Genres of Population: Biopolitics and the Victorian Novel
Doctor of Philosophy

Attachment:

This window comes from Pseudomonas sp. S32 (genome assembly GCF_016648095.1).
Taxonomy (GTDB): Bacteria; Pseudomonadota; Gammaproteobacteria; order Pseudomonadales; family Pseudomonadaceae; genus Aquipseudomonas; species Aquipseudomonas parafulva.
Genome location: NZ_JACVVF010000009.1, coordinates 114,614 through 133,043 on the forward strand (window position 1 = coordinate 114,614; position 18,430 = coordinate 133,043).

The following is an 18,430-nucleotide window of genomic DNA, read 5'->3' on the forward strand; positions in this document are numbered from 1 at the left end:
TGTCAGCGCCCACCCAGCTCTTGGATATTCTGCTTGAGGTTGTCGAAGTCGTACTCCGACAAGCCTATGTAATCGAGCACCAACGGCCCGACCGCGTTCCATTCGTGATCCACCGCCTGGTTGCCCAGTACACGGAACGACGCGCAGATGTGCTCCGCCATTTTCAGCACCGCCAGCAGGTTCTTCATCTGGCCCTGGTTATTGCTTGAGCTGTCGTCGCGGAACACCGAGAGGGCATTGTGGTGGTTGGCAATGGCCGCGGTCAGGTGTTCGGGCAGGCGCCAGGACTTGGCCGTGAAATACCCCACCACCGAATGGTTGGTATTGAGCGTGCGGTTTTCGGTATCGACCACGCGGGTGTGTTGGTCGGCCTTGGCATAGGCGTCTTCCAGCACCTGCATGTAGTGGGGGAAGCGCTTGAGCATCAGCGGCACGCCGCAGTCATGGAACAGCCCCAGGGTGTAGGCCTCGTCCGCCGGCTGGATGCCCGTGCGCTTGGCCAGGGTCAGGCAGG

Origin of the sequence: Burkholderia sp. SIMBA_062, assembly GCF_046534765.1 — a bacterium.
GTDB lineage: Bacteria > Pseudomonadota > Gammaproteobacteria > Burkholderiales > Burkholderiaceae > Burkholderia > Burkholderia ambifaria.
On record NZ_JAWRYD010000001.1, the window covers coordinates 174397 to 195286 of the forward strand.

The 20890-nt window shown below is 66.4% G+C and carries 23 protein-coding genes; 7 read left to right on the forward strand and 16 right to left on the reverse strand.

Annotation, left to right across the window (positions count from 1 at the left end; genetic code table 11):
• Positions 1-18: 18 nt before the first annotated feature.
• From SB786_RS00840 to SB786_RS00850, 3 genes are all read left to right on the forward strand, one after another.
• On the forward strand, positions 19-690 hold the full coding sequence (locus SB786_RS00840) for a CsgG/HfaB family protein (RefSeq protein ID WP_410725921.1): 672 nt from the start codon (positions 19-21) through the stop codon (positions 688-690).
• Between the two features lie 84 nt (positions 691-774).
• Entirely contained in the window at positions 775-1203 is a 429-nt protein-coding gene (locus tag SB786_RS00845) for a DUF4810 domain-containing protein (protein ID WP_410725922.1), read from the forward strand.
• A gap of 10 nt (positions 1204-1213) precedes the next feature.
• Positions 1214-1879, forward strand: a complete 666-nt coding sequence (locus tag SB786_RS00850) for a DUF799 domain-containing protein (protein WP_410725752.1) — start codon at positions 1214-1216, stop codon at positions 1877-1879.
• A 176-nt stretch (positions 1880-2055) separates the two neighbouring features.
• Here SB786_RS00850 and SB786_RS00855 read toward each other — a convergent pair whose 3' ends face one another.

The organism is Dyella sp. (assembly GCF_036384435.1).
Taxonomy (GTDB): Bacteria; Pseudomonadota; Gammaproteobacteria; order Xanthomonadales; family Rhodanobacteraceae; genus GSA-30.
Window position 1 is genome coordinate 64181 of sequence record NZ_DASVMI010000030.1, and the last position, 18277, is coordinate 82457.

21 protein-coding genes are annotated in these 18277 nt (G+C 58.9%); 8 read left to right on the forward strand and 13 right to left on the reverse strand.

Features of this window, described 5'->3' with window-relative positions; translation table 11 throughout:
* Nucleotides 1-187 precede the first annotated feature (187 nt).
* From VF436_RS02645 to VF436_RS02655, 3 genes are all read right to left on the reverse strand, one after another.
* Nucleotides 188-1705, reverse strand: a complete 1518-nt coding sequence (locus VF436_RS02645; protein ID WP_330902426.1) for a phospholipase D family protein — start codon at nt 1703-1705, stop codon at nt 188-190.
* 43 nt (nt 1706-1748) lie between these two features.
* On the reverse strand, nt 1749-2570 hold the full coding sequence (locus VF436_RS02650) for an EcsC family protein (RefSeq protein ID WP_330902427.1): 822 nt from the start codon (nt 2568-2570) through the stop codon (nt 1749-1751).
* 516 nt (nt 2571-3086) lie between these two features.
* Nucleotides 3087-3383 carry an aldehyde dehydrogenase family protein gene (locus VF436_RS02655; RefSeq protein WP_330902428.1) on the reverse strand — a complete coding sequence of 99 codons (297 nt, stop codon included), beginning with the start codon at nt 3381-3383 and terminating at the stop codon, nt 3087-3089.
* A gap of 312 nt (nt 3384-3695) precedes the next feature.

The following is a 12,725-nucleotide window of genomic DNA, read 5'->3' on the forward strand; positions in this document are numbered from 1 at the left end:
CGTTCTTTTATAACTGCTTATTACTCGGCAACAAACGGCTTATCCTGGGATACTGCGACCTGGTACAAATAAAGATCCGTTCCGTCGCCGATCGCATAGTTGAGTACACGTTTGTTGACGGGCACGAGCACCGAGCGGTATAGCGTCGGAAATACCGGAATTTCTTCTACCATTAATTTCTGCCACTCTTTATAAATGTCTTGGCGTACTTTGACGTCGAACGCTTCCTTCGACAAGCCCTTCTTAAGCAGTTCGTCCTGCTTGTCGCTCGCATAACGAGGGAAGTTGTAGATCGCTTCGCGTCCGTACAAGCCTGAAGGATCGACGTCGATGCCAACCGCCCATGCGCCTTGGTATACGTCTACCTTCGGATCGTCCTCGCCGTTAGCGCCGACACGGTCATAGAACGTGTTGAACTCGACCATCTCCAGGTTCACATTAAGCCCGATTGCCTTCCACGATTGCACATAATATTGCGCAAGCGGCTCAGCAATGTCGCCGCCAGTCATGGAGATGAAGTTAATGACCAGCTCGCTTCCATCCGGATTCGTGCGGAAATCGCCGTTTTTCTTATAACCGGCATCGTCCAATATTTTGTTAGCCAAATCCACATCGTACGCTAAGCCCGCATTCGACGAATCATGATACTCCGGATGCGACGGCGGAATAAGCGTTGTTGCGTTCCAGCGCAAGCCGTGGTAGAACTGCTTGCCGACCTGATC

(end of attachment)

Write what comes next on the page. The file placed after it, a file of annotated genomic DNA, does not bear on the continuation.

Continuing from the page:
Despite being famously overpopulated with characters, nineteenth-century novels are typically read in terms of the individual. Addressing this incongruity, “Genres of Population: Biopolitics and the Victorian Novel” examines how novels imagine the human mass in an era of rapid demographic growth. My dissertation argues that Victorian novels conceptualize the population by turning a seemingly inscrutable collective into an object of knowledge and control. I contend that biopolitics—Michel Foucault’s term for the discourses and practices of managing lives—depends on novels to articulate the conditions, methods, and experiences of demographic regulation. Though attempts to enumerate the English population date back to the 1085 Domesday Book, the first census of 1801 made demographic information available at unprecedented levels. The census launched an age of population management that, I assert, influenced and was influenced by novels. Analyzing what I call narratives of demographic crises, my project shows how Victorian novels depict the population as intractable yet governable—prone to chaos, degeneration, and extinction while also amenable to governmental intervention. Extending Foucault’s claim that biopolitical theories and mechanisms emerged in the nineteenth century, “Genres of Population” examines the historical roots of biopower, situating its early moments in a century known for its state paternalism, statistical advances, and social reforms. Even as Foucault locates the concept in the nineteenth century, scholarship on biopolitics tends to focus on the present or recent past. By contrast, I historicize biopolitics and demonstrate how Victorian novels portray the population as a collective to be protected. While Victorians had their own terms for this collective—such as the social body, the aggregate, and the crowd—I call this collective the population so as to emphasize the state’s role in its management. My research thus challenges the usual approach of studying biopolitics in a twentieth- and twenty-first-century setting and the usual critique that the novel is a genre that posits the individual as an agentive subject. In revealing the confluence of Victorian fiction and biopolitical thought, my project exposes the nineteenth-century literary influences of population discourses. To track how novels form the concept of a governable population, I analyze a diverse set of texts—from social problem novels, where one would expect to find representations of the population, to sensation novels, where the population is no less important but less obviously an issue. I focus each chapter on a novelistic subgenre and an aspect of demographic control. By pairing form with history, I show how each subgenre reacts to the historical circumstances affecting the population. The first three chapters illuminate how social problem, sensation, and slum novels construct ideas of the population in response to advances in statistics and demography, changes in family structure and reproduction, and movements for housing reform. The final chapter departs from discussing novels’ roles in molding the population into an object of state power by offering the socialist novel as an example of how novels participate in creating rather than regulating mass life. These chapters illustrate Victorian novels’ contribution to theories of population management, ultimately revising our narratives about the rise of demography and the novel. Chapter 1 examines Elizabeth Gaskell’s and Charles Dickens’s social problem novels, Mary Barton and Bleak House, to consider how statistical counting impacts the state’s ability to oversee the population. Gaskell’s working-class radical John Barton and Dickens’s vagrant Jo show how the abstraction necessary to quantify the population also obscures attempts to know it. Continuing to explore the effects of counting and the census, chapter 2 analyzes the household as a tool for population management via readings of Wilkie Collins’s The Woman in White and Ellen Wood’s The Shadow of Ashlydyat. The household emerges in these sensation novels as the preferred avenue for perpetuating the population, as the aristocratic family becomes associated with antiquated ideas about patrimony, reproduction, and land ownership. Chapter 3 also looks at the unit of the household but in the setting of slum fiction; in it, I show how housing reform colludes with the state’s efforts to track the population. Focusing on George Gissing’s The Nether World and Arthur Morrison’s A Child of the Jago, I explain how these texts use cartographic language to turn the population into a spatial entity. My final chapter departs from emphasizing control to exploring how socialist novels redeploy biopolitical ideas to imagine a social body that circumvents state power. The utopia in William Morris’s News from Nowhere and the cultural center in Walter Besant’s All Sorts and Conditions of Men offer alternative forms of mass organization.